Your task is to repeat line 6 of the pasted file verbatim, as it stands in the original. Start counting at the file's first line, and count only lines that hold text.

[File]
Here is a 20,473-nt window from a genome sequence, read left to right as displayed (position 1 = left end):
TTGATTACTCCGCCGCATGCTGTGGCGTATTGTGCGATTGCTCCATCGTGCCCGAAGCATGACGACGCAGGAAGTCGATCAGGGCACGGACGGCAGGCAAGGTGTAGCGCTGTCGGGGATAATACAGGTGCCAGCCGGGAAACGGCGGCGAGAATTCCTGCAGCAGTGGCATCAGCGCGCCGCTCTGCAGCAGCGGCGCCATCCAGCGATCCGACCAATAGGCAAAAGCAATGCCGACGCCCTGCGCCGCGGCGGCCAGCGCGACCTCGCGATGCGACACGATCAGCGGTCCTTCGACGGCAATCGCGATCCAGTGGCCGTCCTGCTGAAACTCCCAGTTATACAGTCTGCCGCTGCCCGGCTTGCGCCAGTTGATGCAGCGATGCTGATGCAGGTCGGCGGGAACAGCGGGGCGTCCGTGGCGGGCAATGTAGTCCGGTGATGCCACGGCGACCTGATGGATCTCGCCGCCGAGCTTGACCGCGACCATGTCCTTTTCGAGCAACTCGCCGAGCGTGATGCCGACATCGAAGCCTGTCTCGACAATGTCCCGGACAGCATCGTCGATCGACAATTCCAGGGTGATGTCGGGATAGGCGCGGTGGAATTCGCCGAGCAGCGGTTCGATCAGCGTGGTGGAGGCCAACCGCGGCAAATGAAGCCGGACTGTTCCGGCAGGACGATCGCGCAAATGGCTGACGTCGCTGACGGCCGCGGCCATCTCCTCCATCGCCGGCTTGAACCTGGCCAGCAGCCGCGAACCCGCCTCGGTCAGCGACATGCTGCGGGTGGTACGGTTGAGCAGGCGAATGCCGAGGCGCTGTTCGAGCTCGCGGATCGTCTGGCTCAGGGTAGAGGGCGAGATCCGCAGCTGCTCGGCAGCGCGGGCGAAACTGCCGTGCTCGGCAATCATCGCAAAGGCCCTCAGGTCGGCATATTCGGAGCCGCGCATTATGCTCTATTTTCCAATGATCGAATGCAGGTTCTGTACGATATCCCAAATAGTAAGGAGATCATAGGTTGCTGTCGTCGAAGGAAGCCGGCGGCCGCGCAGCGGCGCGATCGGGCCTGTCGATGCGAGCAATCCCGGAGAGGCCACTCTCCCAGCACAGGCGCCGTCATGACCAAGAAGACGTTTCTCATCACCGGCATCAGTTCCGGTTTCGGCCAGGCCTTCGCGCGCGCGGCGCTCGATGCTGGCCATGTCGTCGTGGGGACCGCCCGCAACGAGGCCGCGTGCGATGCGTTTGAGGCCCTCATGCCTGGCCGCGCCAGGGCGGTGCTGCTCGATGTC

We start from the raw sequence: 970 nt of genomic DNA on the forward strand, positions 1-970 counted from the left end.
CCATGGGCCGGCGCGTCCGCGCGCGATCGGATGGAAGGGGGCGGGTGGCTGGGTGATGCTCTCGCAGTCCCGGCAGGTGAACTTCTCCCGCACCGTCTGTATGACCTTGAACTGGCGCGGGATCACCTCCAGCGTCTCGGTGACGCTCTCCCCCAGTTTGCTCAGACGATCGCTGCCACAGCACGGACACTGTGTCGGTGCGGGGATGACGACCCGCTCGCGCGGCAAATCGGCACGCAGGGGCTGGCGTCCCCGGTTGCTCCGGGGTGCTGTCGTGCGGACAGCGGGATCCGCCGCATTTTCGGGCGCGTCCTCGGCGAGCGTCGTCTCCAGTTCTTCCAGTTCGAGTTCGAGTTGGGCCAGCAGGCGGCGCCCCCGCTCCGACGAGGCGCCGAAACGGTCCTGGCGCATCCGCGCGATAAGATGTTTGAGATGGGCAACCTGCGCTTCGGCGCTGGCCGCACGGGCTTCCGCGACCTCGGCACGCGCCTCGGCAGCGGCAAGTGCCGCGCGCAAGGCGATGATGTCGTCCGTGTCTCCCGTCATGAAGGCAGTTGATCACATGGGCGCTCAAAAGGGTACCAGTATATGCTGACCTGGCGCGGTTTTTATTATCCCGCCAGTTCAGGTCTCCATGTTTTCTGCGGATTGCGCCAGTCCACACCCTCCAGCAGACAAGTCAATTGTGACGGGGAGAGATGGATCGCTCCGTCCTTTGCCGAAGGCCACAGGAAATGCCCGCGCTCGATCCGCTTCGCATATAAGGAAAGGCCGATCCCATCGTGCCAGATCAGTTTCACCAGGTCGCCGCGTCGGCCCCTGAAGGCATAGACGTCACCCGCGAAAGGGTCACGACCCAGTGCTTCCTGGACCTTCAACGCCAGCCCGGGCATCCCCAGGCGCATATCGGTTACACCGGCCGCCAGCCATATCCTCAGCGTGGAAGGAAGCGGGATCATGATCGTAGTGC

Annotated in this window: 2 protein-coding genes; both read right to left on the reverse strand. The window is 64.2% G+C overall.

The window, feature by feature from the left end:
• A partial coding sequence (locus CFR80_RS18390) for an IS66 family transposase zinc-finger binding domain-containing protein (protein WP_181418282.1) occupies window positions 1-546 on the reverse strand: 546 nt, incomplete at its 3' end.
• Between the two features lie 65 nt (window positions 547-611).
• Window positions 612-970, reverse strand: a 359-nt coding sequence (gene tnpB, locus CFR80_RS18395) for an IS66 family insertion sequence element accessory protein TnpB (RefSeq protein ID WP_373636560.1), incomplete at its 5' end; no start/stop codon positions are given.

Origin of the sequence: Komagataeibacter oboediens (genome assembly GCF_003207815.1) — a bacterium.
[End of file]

The window, feature by feature from the left end: